Table 1: CLNE Performance to 18 August 2022

vaneck global clean.jpg

Source: VanEck, Morningstar, Bloomberg

Results are calculated daily and assume immediate reinvestment of distributions. CLNE results are net of management fees and other costs incurred in the fund, but before brokerage fees and bid/ask spreads incurred when investors buy/sell on the ASX. Returns for periods longer than one year are annualised. Past performance is not a reliable indicator of future performance.

CLNE inception date is 8 March 2021 and a copy of the factsheet is here.

For reference, since the beginning of the year to the 18th August, the broader global equity market, as represented by the MSCI World ex Australia Index, has fallen 7.58%. Over the past three months, it has rallied just 7.70%.

The recent recovery of solar and wind energy companies is not only due to the favourable legislative environment.

Wind energy stocks have done well recently due to a fall in the European steel prices to €1,500 at 30 June 2022 from €1,850 in March 2022. Steel is a major cost for wind energy production and its price could continue to fall as global growth slows amid fears of recession. Costs have also been reduced on the shipping side.

Reporting results

A number of clean energy companies that released their quarter two financials prior to the bill have also been beneficiaries of an emboldened investor attitude towards green energy stocks. Smart energy company, SolarEdge Technologies CEO Zvi Lando says, “The growing demand for energy in general and clean energy in particular continued to drive top line growth this quarter resulting in record revenues in Europe and the United States.”

Following news of the legislation’s successful passage through the US Senate, a number of clean energy stocks rallied, including solar energy company Sunrun which rose by 4 per cent on the day after the senate passed the Act with its amendment. The daily gain comes on the back of a 40 per cent jump in July. Meanwhile, wind turbine company, Vestas Wind Systems rose 26 per cent in July.

Plug CEO Andrew Marsh said, “with the passage of the Act, we expect a boom for our electrolyzer and green hydrogen business. All applications that use gray hydrogen (produced from fossil fuels) today, such as fertilizer manufacturing, will now be able to buy green hydrogen at a competitive price with gray.”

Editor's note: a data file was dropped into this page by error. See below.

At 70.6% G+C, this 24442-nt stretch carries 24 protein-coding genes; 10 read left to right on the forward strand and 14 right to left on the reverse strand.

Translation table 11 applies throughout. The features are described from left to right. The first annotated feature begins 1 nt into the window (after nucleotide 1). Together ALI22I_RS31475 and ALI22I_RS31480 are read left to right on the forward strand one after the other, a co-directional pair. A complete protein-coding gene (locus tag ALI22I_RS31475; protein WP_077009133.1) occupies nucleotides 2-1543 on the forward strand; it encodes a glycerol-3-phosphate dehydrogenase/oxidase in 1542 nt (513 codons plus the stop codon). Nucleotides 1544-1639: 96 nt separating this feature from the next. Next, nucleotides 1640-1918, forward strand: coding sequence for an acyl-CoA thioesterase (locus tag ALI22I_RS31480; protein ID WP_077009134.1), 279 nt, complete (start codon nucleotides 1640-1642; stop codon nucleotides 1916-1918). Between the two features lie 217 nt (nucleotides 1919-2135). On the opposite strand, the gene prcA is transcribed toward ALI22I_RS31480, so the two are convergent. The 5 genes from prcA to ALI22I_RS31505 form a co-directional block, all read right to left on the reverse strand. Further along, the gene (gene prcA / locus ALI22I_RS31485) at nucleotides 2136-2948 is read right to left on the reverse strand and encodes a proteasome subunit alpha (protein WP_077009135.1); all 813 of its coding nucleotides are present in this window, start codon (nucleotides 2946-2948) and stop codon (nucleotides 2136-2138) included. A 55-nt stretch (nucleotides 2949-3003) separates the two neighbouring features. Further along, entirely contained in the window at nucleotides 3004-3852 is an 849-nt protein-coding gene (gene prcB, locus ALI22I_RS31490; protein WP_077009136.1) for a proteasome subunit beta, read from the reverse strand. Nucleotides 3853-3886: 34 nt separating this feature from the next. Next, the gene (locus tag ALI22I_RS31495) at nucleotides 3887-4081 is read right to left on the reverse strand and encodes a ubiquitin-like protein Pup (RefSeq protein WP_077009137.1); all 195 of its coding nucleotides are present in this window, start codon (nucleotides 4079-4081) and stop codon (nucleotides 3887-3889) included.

Other tailwinds for the clean energy sector include some easing in supply chain bottlenecks, as well as backlogs in retail orders due to increased demand.

Looking forward, the outlook is positive on the clean energy sector as a whole in light of demand re- re-rating of the entire sector and increased governmental support in many countries including the US, Europe and China.

CLNE allows investors to participate in this structural, long-term trend. CLNE, which launched in March 2021, was the first clean energy ETF listed on ASX. It is a diversified exposure that can include companies involved in:

    1. biofuel & biomass energy production, technology & equipment;
    2. ethanol & fuel alcohol production;
    3. fuel cells technology & equipment;
    4. geothermal energy production;
    5. hydro electricity production, turbines & other equipment;
    6. solar energy production, photo voltaic cells & equipment; and
    7. wind energy production, turbines & other equipment.

Key Risks

An investment in CLNE carries risks associated with ASX trading time differences, financial markets generally, individual company management, industry sectors, foreign currency, emerging markets, country or sector concentration, political, regulatory and tax risks, fund operations, liquidity and tracking an index. See the PDS for details. 

Published: 26 August 2022

Any views expressed are opinions of the author at the time of writing and is not a recommendation to act.